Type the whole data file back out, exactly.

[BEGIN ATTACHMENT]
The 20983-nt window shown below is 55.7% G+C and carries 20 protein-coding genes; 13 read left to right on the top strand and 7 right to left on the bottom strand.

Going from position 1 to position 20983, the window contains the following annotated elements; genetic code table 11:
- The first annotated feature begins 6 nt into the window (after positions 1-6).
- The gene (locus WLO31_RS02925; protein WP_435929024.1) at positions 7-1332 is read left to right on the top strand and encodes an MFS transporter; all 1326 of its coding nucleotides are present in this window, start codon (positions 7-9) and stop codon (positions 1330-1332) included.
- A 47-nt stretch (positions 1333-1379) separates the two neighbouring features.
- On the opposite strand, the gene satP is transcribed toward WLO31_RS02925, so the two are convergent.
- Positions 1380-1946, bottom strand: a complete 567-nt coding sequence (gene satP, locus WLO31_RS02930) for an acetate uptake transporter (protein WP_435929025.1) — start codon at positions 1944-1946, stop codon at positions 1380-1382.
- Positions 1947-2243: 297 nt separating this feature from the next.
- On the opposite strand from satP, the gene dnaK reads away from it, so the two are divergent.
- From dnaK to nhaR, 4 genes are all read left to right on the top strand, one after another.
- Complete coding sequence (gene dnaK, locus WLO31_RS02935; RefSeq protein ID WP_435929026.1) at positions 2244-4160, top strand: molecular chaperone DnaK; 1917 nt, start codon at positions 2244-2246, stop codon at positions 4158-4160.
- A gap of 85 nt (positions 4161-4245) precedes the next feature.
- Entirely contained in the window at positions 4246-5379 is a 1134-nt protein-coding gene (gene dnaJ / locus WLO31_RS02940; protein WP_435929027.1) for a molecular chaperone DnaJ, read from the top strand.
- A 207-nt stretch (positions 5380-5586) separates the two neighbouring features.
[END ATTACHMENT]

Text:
The 20983-nt window shown below is 55.7% G+C and carries 20 protein-coding genes; 13 read left to right on the top strand and 7 right to left on the bottom strand.

Going from position 1 to position 20983, the window contains the following annotated elements; genetic code table 11:
- The first annotated feature begins 6 nt into the window (after positions 1-6).
- The gene (locus WLO31_RS02925; protein WP_435929024.1) at positions 7-1332 is read left to right on the top strand and encodes an MFS transporter; all 1326 of its coding nucleotides are present in this window, start codon (positions 7-9) and stop codon (positions 1330-1332) included.
- A 47-nt stretch (positions 1333-1379) separates the two neighbouring features.
- On the opposite strand, the gene satP is transcribed toward WLO31_RS02925, so the two are convergent.
- Positions 1380-1946, bottom strand: a complete 567-nt coding sequence (gene satP, locus WLO31_RS02930) for an acetate uptake transporter (protein WP_435929025.1) — start codon at positions 1944-1946, stop codon at positions 1380-1382.
- Positions 1947-2243: 297 nt separating this feature from the next.
- On the opposite strand from satP, the gene dnaK reads away from it, so the two are divergent.
- From dnaK to nhaR, 4 genes are all read left to right on the top strand, one after another.
- Complete coding sequence (gene dnaK, locus WLO31_RS02935; RefSeq protein ID WP_435929026.1) at positions 2244-4160, top strand: molecular chaperone DnaK; 1917 nt, start codon at positions 2244-2246, stop codon at positions 4158-4160.
- A gap of 85 nt (positions 4161-4245) precedes the next feature.
- Entirely contained in the window at positions 4246-5379 is a 1134-nt protein-coding gene (gene dnaJ / locus WLO31_RS02940; protein WP_435929027.1) for a molecular chaperone DnaJ, read from the top strand.
- A 207-nt stretch (positions 5380-5586) separates the two neighbouring features.